Today is International Women’s Day.  In honor of today, I’ve written this.  This is for you, my daughter.

Perhaps, since I don’t personally have any specific religious convictions, it’s not quite accurate to call this a “prayer.”  Perhaps these are just a list of “hopes.”  But I’ve found that prayer, unlike hope, contains, intrinsically, the dual qualities of desperation and certainty.  Prayers, unlike hopes, are desperate. They transcend the realm of wanting and desiring, and enter into necessity, into requirement and essential.  They are desperate, because they are needed.

But prayers are also certain.  They are shouted in the dark by the lonely voice, but contain with them the comfort of being heard.  It doesn’t matter by whom.  A higher power.  A friend.  A kind neighbor.  Even people who stumble upon a mother’s blog post.  The person who prays is certain that, though their voice may echo in the silence, someone is listening on the other side.

This is my prayer.

I pray that one day, soon (very soon, please. It must be soon), all young girls will know, without question, without equivocation, without hesitation, that they are loved.  I pray that they will know that their clomping, loud, eager footsteps are their mothers’ favorite sounds.  I pray they will feel the admiration and amazement and awe that their fathers experience whenever they look at their little girls, their mysterious and tormenting, yet perfect little girls.

I pray that every single girl will feel safe in a space that she can call home.  I pray that her sense of “love” does not have to include violence, or abuse, or insult, or anger.  I pray that if such horrors do befall her, that she will have people who will take her away from such things, and bring her to a place of light, and joy, and popcorn and movies on Saturday nights.

I pray that she gets hugged.  Every day.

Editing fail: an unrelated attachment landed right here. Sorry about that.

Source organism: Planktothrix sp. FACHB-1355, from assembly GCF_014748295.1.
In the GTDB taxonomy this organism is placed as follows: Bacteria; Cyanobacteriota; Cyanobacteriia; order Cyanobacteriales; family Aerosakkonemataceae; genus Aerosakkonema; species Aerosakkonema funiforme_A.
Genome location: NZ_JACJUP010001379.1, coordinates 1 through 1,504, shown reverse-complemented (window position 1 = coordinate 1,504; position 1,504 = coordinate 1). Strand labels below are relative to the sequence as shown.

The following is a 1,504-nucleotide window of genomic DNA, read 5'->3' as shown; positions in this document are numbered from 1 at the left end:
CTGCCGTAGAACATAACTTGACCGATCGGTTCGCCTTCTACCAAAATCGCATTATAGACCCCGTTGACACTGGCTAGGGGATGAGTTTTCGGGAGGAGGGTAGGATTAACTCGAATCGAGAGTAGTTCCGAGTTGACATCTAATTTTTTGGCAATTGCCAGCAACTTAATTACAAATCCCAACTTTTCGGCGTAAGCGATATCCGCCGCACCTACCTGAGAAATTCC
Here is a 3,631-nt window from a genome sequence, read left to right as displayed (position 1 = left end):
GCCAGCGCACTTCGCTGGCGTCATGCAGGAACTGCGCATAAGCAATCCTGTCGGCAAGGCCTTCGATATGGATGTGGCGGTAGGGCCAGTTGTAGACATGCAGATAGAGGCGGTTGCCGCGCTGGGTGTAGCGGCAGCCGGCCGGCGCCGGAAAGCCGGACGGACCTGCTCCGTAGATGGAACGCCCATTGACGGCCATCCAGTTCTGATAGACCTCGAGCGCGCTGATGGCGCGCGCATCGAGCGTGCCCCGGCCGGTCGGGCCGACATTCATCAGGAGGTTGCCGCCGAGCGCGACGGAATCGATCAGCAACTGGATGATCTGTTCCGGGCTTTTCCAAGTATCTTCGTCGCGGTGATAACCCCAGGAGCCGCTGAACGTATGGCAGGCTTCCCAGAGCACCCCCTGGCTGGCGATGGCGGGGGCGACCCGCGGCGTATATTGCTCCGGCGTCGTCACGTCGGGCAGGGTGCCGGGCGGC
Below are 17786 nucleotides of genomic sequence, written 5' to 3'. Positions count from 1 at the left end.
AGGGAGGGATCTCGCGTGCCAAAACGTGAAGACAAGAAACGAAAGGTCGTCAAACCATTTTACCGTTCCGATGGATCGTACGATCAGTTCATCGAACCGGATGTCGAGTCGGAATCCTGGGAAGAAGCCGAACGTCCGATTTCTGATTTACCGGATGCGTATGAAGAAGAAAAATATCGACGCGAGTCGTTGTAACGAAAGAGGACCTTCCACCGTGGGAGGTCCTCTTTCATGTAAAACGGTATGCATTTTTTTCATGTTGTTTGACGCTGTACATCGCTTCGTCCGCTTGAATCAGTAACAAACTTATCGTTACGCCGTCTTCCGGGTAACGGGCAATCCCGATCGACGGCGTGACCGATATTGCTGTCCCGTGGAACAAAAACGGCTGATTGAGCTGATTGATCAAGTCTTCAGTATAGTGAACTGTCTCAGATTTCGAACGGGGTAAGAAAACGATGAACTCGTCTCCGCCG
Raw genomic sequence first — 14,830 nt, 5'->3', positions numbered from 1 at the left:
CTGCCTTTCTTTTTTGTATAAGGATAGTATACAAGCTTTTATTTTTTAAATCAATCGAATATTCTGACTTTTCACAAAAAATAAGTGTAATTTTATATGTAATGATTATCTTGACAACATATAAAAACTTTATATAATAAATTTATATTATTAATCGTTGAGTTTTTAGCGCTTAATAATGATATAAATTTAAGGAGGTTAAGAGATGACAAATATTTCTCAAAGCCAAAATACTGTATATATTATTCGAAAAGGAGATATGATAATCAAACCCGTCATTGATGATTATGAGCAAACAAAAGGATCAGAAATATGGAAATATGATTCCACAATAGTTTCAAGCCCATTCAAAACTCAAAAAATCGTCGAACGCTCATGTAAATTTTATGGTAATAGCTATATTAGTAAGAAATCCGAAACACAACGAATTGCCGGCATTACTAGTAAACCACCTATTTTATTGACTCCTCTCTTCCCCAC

I pray that every booboo gets kissed better.

I pray that her grandparents will comb her hair into pigtails and braids, and her aunts and uncles will push her, higher higher and higher, on a swing.

I pray that every single little girl will gaze with wonder at the stars, and know that they, in their incomprehensible magnitude and distance, do not even contain a small percentage of the potential that she has in the tips of her eyelashes.  I pray that every little girl will be taken to see the stars, especially if she’s never seen them before.

I pray that every little girl will be told that she’s strong.  That she’s the strongest person in the world.  That she can pick up a house, and break a tree.  Because she is, and she can.

I pray that every little girl, when asked what her favorite book is, can’t make up her mind.  I pray that she never runs out of people who want to read them all to her.  People who will ask her to turn the pages.  People who will ask her what she thought.  People who will be unashamed to use the funny voices.

I pray that every little girl will have someone to kiss the nightmares away, and make her favorite foods on her birthday.

I pray that every little girl has a happy birthday.  Every year.

I pray that every girl knows she’s beautiful.  And that she believes it. Really and truly, and for the rest of her life.

I pray that every single little girl knows the lie contained in the words “You can’t.”

I pray that every girl knows she has value, regardless of her gender identity or reproductive ability.  She has value because of who she is, not what she’s expected to do.

I pray that every little girl grows up being unafraid to dream.  Dream big, girls.  Dream ridiculous, and colossal, and silly, and insane, and inane.  Just dream.

I pray, my small daughter, that you know these things.  I pray that I’m smart enough and good enough to teach them to you.  I pray that you know you are the reason for my today and all of my tomorrows.  I pray that when you’re a teenager and hate me, when I have to punish you, when I have to tell you that you can’t go to the movies with that boy, or you can’t wear that sweater, or that you have to eat your peas (even though we both know that I don’t eat peas myself), you still know that I would give my life, my health, my future, my all for you.  Because I will.  Without question, without equivocation, without hesitation.  My darling Sophia.  I’m yours.  Please know that.

This I pray.

Advertisements